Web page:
I’m in the process of cleaning up *everything* today — from half-finished projects to various tasks too long the victim of my procrastination. Yes, even my overflowing inbox of messages, all awaiting some kind of action by me, was addressed in some way (hitting the “delete” key became the fate of many).
As part of the cleanup, I deleted yet another pile of unfinished blog posts, but the one I did want to set free was a post about a recent issue of Feliciter that I had the good fortune to guest edit. Volume 52(2) of the Canadian Library Association’s Feliciter is themed around social computing and libraries.
I was happy to get involved with the association and very pleased to get a number of great librarians on-board to do some writing. It isn’t your typical Feliciter issue, but hopefully it found an audience amongst some of the membership.
Given that CLA does grant authors permission to post their articles to their own website, and given you otherwise have to be a member to read the articles at this time, I’ll join forces with Peter and answer Pam’s call by posting my short editorial below. [Paul - I just saw you posted about your writing today too].
Connecting the Dots: Social Software and the Social Nature of Libraries
Libraries have always been about connecting the dots. We connect people with information, we connect ideas to imaginations, and we connect individuals to communities. It’s little wonder then that social software continues to be a hot item on library conference programs and throughout library-centric publications, both online and offline.
Even with talk of the Web 2.0 movement , and its fledgling sibling, Library 2.0 , social software – the connection of people to people using software and the Net – continues to factor heavily in discussions of what is now and what is to be for libraries and the broader information landscape.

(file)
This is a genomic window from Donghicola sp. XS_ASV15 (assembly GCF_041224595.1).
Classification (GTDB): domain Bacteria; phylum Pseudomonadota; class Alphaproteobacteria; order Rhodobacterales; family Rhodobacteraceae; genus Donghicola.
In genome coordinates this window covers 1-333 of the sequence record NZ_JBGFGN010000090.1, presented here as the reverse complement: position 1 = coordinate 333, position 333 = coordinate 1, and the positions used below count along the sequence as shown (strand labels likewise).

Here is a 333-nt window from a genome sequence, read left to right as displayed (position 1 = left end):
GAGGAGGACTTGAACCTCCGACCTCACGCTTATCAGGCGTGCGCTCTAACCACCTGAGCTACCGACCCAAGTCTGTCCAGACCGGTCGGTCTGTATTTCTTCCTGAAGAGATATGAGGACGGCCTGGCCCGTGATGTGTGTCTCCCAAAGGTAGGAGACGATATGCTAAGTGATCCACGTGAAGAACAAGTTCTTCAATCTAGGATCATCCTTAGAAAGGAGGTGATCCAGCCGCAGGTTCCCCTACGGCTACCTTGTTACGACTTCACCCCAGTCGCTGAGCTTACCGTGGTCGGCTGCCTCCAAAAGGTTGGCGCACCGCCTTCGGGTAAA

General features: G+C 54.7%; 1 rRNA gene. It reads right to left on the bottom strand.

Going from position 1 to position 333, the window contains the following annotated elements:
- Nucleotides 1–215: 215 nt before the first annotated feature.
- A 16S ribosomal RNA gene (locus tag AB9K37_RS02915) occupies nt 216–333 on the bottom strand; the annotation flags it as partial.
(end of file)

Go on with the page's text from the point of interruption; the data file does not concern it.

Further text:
Social Software, succinctly defined, is “software that supports group interaction.” It too connects the dots between people and people, between people and their interests, and between what could be and what already is.
For those a little older, we’ve moved from a time when for most of us, the web remained a “read-only” technology, to an era where the many can now “read-write-and-participate.” But what does this really mean for libraries, information seekers, authors and publishers? How do we make sense of the new world of blogs, wikis, and tag-friendly users who dare question the practicality of our carefully chosen subject headings?
I suggest we start by opening up our collective eyes and ears and saying, “Show me the love!” That’s right, folks. We’re living in a time when users are actually showing their excitement for subject headings and the Tags formerly known as Metadata. Metadata – imagine! A time when people are enthusiastically cataloging and labeling books, websites, images, and now video!
A time when people are writing openly and honestly about books they’ve read, movies they’ve seen, politics they’re concerned about, and the best and worst practices of their occupations and professions! They’re creating their own encyclopedias – laden with opinion, true – but open to the criticism of any who dare read and contribute back to the entries. And why? You rarely get rich off blogging and spending time in Wikipedia. Why would anyone want to invest time into such a hobby?
Why? Because they’re passionate, they’re interested and they’ve been given a new toolkit. They’re passionate about their chosen professions, their hobbies, their interests, and what’s going on in the world around them.
They see a benefit to connecting to other people, both within their local circle and beyond. They’re interested in sharing their knowledge, experiences and opinions, and to connecting on some level with others who may just be interested in connecting those very same dots.
Hmm. Much of this sounds like what libraries have always tried to encourage and facilitate. That is, the sharing of information in a free and open environment where dialogue will root out truth, truthiness and downright falsehoods. Where a diversity of opinion and freedoms of expression are not only respected but actively promoted and fostered.
Where information literacy skills are taught in the hopes that people learn how to engage with information, the media, publishers and the academy with an eye to understanding for themselves what is makes sense and what ought to raise eyebrows.
A talented pool of library writers have come together to create what we hope will be an interesting and engaging issue. You’ll learn about Wikipedia, blogs, RSS, social bookmarking, tagging, and the growth of citizen journalism. Consider these topics carefully as you plot where library dots fall within the social fabric of the Internet.